Google (Nasdaq: GOOG) wants to reinvent the "like" button, and there may be something in it for you if you play along.

In an intriguing patent application filed by the search giant two summers ago -- and unearthed by SEO by the Sea after it was published last week -- Google is hoping to land rights to an ad-centric form of the "like" button made popular by Facebook.

Deep in the description, Big G details how it can create a win-win-win situation by providing financial incentives for active social networking users to serve up advertiser testimonials.

Check it out:

Users of a social network may be provided with incentives to share their activities on third-party websites for the purpose of creating promotional information. For instance, a user may receive a portion of the revenue generated by the display of promotional information associated with the user (e.g., an advertisement regarding a recent purchase made by the user) on a social network. Additionally, a social network can receive revenue for displaying promotional information to its users.

In other words, just as Google's AdSense lets website publishers and bloggers in on revenue-sharing action for allowing the paid search juggernaut to syndicate its ads through cyberspace, an advertiser can pay Google -- which in turn pays both the poster and perhaps the social network itself -- if a successful lead is generated.

Affiliate marketing isn't a new concept. Amazon's (Nasdaq: AMZN) Associates and ValueClick's (Nasdaq: VCLK) Commission Junction have been around since the 1990s. More recently, Groupon has become the ultimate champ of Web 2.0 affiliate marketing. You may think your Facebook friend is recommending a great deal to you, but that person also stands to gain referral bonuses if you use his or her link to buy into that Groupon deal.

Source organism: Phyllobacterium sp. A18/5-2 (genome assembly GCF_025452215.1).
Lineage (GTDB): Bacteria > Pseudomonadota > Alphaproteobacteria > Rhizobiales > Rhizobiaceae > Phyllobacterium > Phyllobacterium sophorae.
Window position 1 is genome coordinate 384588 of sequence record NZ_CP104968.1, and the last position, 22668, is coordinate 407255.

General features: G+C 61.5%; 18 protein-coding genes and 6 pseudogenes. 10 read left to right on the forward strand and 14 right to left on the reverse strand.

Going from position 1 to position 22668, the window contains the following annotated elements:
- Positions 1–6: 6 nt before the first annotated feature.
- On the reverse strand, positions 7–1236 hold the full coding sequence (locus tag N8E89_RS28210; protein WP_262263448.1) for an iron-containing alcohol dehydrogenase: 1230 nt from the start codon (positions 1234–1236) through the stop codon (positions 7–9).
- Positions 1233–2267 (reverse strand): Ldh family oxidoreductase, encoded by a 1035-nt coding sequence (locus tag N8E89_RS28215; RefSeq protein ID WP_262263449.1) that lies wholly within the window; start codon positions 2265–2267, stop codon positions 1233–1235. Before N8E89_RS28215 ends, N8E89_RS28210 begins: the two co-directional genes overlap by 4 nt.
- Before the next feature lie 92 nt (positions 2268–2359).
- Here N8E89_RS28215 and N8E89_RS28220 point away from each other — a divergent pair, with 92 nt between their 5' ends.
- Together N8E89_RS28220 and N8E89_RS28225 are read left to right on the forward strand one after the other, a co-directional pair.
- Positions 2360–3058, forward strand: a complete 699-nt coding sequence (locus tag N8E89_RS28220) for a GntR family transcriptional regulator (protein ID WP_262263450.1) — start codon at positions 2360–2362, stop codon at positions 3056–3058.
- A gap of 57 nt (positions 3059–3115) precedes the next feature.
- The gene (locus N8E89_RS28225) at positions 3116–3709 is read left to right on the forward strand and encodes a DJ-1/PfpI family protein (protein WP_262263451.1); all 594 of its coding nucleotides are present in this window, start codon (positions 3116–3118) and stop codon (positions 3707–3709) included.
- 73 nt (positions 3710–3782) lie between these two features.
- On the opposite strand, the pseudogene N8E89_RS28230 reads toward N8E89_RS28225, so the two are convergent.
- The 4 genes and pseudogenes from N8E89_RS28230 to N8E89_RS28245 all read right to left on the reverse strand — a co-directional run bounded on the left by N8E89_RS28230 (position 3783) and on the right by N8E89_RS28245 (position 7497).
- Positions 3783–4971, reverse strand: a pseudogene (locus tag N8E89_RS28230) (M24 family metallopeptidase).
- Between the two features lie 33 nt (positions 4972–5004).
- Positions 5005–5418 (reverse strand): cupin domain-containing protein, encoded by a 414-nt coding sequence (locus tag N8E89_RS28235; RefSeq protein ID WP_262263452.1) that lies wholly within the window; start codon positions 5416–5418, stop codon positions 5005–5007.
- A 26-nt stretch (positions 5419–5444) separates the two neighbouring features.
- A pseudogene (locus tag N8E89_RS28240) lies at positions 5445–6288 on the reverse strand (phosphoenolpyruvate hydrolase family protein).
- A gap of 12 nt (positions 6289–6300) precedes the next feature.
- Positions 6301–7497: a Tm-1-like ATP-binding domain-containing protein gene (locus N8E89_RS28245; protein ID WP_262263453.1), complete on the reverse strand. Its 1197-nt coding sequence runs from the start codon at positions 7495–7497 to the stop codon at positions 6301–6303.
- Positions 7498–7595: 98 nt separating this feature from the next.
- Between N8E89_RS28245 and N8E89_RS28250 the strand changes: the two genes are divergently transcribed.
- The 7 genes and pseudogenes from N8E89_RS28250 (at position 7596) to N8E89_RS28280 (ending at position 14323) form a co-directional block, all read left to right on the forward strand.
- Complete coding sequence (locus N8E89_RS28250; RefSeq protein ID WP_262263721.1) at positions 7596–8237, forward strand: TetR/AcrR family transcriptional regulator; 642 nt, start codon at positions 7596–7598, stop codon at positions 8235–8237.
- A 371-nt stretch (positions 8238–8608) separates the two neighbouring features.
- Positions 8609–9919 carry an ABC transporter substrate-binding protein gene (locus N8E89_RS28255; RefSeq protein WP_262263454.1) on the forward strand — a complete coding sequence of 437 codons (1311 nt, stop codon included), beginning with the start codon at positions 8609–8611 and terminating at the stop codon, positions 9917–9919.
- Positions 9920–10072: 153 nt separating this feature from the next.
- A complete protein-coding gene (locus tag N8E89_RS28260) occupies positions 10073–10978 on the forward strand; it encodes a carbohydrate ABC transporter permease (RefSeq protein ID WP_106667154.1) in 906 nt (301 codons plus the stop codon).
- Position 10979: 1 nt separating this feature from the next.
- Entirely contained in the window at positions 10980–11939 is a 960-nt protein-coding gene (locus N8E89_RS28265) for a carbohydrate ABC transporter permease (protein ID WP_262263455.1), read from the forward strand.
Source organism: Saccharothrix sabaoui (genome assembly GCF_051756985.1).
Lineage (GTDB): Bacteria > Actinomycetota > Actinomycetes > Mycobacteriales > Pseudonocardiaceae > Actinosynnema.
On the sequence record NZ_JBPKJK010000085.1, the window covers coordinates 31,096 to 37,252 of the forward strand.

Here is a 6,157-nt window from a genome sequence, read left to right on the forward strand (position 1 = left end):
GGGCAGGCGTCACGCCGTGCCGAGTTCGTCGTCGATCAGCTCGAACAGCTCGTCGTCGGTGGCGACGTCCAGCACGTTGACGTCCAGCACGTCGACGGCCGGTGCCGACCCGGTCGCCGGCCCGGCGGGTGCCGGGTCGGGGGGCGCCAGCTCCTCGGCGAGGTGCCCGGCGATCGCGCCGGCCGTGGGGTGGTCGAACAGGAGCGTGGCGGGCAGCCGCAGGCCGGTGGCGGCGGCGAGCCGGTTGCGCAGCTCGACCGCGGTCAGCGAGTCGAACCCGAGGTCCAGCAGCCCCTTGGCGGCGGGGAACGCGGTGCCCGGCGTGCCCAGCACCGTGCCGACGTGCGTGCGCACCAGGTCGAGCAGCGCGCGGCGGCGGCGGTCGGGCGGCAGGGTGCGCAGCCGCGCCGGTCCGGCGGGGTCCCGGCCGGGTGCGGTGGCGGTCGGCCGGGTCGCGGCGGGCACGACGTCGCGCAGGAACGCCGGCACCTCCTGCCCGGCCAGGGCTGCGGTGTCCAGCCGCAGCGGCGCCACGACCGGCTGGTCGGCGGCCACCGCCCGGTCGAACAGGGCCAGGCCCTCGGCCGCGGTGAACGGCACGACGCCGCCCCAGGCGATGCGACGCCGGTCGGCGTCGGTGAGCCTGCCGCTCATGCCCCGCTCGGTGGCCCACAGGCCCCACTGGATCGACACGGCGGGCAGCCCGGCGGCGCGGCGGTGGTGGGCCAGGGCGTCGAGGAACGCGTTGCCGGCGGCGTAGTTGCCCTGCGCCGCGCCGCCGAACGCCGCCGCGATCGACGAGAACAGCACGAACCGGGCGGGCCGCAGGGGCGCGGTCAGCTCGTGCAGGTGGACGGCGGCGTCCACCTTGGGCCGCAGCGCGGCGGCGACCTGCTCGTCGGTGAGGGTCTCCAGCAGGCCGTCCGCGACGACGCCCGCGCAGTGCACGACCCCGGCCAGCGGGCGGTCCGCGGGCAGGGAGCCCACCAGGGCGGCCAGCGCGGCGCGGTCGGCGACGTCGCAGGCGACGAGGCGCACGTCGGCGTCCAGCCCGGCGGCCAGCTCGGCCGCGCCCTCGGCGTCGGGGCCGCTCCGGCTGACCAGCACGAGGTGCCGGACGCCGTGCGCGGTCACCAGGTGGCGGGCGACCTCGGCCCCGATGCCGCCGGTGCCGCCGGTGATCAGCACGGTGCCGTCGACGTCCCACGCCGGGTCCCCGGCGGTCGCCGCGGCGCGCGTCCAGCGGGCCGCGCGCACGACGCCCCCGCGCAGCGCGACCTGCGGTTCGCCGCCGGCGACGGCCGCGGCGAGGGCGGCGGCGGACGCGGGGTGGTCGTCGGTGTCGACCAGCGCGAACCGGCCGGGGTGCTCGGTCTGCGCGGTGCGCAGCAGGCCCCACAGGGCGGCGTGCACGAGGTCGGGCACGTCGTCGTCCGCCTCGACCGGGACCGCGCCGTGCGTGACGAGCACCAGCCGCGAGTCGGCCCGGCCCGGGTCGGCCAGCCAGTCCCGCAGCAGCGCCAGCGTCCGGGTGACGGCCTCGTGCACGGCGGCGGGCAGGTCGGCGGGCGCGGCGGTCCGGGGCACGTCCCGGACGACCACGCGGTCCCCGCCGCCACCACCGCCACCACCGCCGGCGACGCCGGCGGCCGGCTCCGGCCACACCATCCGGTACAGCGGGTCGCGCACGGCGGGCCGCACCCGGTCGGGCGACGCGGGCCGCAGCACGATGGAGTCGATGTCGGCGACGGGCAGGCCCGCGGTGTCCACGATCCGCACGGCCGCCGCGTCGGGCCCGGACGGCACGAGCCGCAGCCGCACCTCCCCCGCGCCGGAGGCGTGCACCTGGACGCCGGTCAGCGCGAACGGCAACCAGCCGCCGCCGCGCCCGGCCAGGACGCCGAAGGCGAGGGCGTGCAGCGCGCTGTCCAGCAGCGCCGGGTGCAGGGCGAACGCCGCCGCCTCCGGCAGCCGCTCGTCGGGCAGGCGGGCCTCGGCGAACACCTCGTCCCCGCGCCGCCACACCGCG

In other words, what Google may be suggesting isn't groundbreaking -- with or without a patent. The only real challenge will be for Google to pull this off without being flogged for the commercialization of "word of mouth" buzz. According to the patent, an advertiser can single out the products and referral copy that will be posted on Facebook, Twitter, blogs, or any other influential social site. What if it appears hokey or forced? If anyone can sniff out insincerity, it's a friend.

There is certainly potential in monetizing "like" buttons. As the world's leader in online advertising, Google would seem to be the logical party to make it work. Microsoft (Nasdaq: MSFT) may be the one with the minority stake in Facebook, but Google is the one with the thicker Rolodex of Web-based advertisers. Baidu (Nasdaq: BIDU) and SINA (Nasdaq: SINA) are generating buzz over their social micro-blogging sites, but they're just starting to approach the monetization process.

We'll see how this plays out. It's promising, but Google's credibility can take a major hit if this blows up in its face.

Should Google monetize "like" buttons? Share your thoughts in the comment box below.

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Longtime Fool contributor Rick Munarriz still uses Google a lot in his daily life. He does not own shares in any of the companies in this story. He is also part of the Rule Breakers newsletter research team, seeking out tomorrow's ultimate growth stocks a day early. The Fool has a disclosure policy.